One (paper) game design that I looked at 30+ years ago took a then-novel approach that I’ve seen used a few times since, but to a lesser degree than this design. The game was for (I believe) two players, and when they interacted, each player secretly selected one of twelve (12) approaches: compassion; anger; stubbornness; excuses; logic; taunts; disdain; apologies; threats; acquiescence; boasts; and curses. They then simultaneously revealed their approaches, and a look-up was done to see who came out ahead, and by how much. A lookup comparing the two approaches resulted in a negative value, zero, or a positive value. (If both players chose the same approach, it just has an ‘X’, which I suspect means, ‘try again’, just as in Paper Rock Scissors.) I don’t have more details than the list of approaches (and the lookup values), but I believe the idea was that the starting ‘interaction’ value was zero (0); the two players went through some number of interactions, with the lookup value being added to the interaction value each time; and that at some point, the interaction ceased, with the result — the ‘winner’ — being determined by the sign and magnitude of the final interaction value.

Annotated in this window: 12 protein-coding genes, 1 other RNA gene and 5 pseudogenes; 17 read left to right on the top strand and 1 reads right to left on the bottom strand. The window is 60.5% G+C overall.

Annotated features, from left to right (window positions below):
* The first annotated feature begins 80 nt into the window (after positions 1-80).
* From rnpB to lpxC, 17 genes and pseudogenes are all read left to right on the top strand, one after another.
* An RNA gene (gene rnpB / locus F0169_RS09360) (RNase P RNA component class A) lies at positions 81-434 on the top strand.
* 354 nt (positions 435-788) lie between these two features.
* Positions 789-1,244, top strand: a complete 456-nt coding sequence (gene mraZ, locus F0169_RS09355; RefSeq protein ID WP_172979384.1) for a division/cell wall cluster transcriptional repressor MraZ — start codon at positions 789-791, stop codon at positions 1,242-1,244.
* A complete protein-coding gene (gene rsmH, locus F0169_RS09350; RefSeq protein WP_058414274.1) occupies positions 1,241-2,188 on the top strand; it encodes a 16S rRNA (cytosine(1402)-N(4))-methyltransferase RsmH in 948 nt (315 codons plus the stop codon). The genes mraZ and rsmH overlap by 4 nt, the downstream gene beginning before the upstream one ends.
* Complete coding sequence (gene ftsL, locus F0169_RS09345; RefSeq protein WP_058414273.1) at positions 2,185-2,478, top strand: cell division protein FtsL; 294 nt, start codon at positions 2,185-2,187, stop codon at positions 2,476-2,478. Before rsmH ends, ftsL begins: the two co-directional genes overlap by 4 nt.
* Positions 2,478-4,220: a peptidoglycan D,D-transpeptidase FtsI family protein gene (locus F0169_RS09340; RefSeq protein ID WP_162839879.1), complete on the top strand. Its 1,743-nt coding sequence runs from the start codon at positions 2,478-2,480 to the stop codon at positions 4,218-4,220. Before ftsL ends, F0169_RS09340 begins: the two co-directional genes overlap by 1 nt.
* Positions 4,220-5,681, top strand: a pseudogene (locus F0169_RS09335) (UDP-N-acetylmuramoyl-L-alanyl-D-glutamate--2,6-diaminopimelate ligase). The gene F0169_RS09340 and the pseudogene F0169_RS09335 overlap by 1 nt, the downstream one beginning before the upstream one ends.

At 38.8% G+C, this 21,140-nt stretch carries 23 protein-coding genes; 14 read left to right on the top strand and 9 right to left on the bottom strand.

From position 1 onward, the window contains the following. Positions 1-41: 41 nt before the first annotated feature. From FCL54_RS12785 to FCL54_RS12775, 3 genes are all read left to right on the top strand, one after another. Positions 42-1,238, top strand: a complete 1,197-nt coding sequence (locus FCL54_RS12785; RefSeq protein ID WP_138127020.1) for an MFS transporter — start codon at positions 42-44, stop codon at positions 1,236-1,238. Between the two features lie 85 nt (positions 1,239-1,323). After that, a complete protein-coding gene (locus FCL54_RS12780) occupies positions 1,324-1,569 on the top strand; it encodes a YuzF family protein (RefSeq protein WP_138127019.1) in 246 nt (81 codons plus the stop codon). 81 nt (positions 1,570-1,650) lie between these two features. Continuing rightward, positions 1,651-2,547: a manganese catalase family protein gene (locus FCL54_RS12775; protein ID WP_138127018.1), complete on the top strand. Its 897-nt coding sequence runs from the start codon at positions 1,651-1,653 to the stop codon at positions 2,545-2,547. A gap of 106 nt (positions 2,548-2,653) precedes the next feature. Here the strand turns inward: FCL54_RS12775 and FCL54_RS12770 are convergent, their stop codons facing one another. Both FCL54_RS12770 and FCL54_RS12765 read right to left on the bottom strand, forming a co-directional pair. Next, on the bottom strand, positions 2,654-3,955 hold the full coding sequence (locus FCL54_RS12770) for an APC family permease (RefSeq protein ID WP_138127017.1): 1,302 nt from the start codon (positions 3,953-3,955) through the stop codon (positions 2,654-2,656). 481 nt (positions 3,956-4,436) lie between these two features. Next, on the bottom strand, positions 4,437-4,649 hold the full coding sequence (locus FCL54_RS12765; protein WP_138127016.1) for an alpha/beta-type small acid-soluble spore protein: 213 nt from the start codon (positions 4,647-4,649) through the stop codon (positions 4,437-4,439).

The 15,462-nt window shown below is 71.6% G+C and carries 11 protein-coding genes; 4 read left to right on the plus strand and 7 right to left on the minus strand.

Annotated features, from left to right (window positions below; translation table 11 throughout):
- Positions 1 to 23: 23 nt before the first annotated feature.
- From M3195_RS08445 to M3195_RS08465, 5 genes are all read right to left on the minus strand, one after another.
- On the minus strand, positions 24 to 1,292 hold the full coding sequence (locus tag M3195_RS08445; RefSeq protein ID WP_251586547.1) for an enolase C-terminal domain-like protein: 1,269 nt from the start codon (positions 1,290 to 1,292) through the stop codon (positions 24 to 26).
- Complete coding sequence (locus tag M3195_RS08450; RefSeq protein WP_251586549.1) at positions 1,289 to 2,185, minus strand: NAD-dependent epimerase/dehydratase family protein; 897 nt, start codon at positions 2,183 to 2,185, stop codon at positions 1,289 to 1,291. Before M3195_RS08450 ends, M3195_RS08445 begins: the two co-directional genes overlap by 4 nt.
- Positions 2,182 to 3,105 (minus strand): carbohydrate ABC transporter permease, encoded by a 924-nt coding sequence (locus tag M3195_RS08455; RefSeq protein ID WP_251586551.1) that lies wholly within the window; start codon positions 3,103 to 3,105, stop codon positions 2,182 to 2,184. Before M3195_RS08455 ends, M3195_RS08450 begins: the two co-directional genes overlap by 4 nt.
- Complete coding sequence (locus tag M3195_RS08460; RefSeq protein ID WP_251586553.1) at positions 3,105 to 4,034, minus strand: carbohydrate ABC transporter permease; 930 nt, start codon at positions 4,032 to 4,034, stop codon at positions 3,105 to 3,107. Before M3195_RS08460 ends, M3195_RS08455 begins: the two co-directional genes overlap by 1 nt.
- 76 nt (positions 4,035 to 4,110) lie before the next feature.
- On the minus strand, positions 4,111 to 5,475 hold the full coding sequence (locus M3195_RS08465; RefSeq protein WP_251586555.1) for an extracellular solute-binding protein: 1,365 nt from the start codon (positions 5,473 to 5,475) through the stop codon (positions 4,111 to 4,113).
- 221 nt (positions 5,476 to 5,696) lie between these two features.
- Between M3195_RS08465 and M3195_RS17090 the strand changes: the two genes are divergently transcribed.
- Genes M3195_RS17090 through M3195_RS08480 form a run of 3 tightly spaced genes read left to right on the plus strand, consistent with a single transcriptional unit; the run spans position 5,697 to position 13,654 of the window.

The game design notes I have show complete symmetry in the results (except for sign). Thus, if player A chooses Compassion and player B chooses Excuses, the result is +2; while if player B chooses Compassion and player A chooses Excuses, the result is -2; thus, a higher positive value favors player A, while a higher negative value favors player B.  The game design doesn’t appear to allow for chain effects — that is, if I start out with Logic and switch over to Anger, does that undermine my prior results?

What I really like about this approach is that I think it provides a simple, consistent, and yet I suspect possibly very effective means of modeling alien behavior — by breaking the symmetry of the results. For example, if a human (A) chooses Compassion and an individual from a particular alien race (B) chooses Excuses, the result might be +1, while if the alien (B) chooses Compassion and the human (A) chooses Excuses, the result might be -5.

Furthermore, the less the player (or NPC) knows about about this particular alien species (via education or experience, or possibly an empathy talent), the more hidden the intermediary results are, until negotiations end and the final result is revealed.

That’s it for now. More here.

About the Author

About the Author: Webster has been doing game design since 1980, but only has one actual published game to his credit -- Sundog: Frozen Legacy (Apple II, 1984; Atari ST, 1985). This is his second. .